Peace Like a River

If you are not a parent, you have almost certainly heard of the “Terrible Twos” and reacted with equal parts dread and sympathy for what parents must go through. You’ve seen bratty, loud, argumentative, contrary children at restaurants, malls, and the like. This must be what it is. But, as parents will tell you, Two is nothing. Two is fine. Three… Three will make you miss Two.

Joshua’s Therrible Threes have been in full swing since, appropriately enough, his third birthday. From my admittedly few ancillary readings in child and developmental psychology from getting my master’s degree, I get that much of this owes to growth in cognitive function and capacity which typically outpaces emotional maturity. That doesn’t make it any more fun when he gets four time-outs in a two-minute time span for various combinations of yelling, not listening, and hitting. Fortunately, the hitting has pretty much abated in the last month or two, but his selective listening and boundary-testing remain a bulwark of pre-school immaturity.

There are, generally speaking, three approaches to dealing with this behavior. There’s positive reinforcement, negative reinforcement, and hoping it goes away on its own, like a rattling cough.* We offer praise and sporadic (definitely not consistent enough) positive reinforcement for the good things he does and good choices he makes. Our most recent success-in-progress has been the turn from demands (“Mom, get that block!”) to requests (“Mom, would you get that block for me, please?”). That’s not to say he didn’t get his share of time-outs for the former, but he got ample praise for the latter, too. Negative reinforcement has been exclusively in the form of time-outs and lost privileges. Twice we’ve had to deploy what we call the “Nuclear Option.” His dearest friend and most prized possession, Clifford (a stuffed version of the dog from the books), has been taken away. There were tears, both his and his mom’s, but like the Japanese must have felt after Hiroshima and Nagasaki, he decided that saying, “I’m sorry” like a Big Boy was better than suffering that unimaginable torture a third time.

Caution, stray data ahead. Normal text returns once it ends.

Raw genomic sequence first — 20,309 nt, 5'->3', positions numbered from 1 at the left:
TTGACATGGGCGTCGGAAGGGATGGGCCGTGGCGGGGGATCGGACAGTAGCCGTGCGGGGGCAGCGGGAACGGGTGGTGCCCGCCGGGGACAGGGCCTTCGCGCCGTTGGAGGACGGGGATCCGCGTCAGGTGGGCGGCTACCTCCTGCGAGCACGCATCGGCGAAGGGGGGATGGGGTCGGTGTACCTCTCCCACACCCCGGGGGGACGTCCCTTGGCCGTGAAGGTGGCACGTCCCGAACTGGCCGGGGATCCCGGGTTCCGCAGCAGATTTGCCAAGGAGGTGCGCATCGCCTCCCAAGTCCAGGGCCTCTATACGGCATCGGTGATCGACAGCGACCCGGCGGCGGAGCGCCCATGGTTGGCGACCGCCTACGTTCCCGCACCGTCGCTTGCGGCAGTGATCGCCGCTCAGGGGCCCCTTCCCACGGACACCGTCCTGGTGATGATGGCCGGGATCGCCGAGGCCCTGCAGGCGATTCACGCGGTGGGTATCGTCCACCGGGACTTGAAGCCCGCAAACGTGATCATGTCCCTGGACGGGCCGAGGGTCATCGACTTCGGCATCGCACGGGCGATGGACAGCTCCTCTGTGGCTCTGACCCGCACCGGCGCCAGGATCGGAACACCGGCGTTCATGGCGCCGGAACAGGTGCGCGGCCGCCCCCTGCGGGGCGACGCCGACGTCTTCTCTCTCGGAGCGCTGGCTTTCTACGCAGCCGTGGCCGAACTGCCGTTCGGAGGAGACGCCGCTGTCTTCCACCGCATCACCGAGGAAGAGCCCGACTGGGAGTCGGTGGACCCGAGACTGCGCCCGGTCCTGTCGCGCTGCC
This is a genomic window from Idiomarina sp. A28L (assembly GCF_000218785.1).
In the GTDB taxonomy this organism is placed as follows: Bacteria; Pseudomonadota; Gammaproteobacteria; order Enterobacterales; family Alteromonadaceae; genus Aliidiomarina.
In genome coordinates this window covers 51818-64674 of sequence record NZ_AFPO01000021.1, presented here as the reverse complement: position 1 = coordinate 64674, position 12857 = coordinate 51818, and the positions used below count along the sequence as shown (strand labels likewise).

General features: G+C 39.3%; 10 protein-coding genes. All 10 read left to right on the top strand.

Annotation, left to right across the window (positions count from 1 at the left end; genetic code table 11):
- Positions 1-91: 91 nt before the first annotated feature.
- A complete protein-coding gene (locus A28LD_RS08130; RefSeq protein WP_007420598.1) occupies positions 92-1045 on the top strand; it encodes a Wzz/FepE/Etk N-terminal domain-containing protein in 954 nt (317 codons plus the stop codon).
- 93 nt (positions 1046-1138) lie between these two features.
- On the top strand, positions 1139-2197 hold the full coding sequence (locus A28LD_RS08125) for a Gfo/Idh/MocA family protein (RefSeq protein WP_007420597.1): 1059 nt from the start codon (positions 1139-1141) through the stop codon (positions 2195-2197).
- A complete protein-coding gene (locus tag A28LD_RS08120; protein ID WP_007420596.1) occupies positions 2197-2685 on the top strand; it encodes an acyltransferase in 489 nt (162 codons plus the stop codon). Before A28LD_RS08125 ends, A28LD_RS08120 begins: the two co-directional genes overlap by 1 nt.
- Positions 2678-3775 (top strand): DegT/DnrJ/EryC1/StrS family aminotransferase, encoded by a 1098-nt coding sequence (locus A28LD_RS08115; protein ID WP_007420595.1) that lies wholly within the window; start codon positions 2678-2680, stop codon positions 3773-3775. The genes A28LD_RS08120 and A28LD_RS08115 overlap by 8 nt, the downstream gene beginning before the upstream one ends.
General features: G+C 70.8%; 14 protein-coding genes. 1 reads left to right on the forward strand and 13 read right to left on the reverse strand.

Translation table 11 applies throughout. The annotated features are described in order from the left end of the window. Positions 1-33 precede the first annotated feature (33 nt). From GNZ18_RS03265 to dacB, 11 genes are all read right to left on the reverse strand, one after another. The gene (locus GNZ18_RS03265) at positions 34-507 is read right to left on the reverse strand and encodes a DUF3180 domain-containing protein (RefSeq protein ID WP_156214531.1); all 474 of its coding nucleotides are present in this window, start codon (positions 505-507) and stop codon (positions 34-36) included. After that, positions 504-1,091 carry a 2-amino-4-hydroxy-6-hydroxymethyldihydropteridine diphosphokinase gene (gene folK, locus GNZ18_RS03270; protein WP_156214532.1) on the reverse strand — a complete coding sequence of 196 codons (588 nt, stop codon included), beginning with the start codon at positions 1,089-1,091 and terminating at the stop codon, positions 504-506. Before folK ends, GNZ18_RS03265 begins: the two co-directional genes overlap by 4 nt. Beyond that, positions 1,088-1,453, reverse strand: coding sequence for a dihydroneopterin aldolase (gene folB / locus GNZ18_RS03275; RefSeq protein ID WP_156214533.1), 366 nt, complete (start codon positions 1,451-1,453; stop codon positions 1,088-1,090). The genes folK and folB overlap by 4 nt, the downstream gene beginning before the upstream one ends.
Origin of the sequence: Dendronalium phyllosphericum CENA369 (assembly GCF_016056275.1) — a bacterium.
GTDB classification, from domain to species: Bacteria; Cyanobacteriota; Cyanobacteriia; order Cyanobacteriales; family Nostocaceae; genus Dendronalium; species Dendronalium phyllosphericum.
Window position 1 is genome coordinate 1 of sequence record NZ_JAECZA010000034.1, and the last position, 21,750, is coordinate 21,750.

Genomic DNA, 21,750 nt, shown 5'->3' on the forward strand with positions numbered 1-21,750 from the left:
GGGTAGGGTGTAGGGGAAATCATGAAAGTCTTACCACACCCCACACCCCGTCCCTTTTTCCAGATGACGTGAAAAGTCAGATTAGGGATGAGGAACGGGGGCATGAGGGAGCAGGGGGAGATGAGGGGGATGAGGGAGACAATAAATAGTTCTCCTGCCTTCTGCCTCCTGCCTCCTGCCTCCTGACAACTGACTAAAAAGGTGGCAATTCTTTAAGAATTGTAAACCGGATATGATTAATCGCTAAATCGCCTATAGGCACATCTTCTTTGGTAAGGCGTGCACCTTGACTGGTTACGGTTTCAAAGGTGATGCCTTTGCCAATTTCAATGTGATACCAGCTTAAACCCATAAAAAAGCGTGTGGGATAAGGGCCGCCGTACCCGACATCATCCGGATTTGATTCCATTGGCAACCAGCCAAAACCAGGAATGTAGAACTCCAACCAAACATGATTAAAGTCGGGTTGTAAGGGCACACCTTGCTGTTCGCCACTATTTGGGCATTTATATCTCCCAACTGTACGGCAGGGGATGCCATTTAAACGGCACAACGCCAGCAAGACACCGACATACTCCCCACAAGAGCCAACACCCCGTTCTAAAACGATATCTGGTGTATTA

We’re committed to avoiding physical punishments. Having seen first-hand the way that physical punishment can quickly escalate to abuse, we decided to avoid it altogether. That doesn’t mean that I haven’t thought about putting my sweet boy’s head through a window a time or two, but no hair on his head shall e’er by these hands be harmed.

The result of all of this is slower than I’d like. Time-outs are like a river. They slowly erode resistance and bad behavior, but rarely do they immediately end it. And so, when I observe where he is today from where he was nearly ten months ago, I see the canyon being formed. But a day’s work is a frustrating slog with very little observable change. Forest, trees, something something perspective. 

At one time, about six months ago, I had hoped that his fourth birthday would simply unflip the switch that got flipped at his third birthday. I know it’s more of a dimmer than a switch. And a river. And a forest? Stupid metaphors.

 

*I’m reminded of a tombstone epitaph that read, “Never sick a day in his life, and now this!” Probably not real, but it always makes me chuckle.

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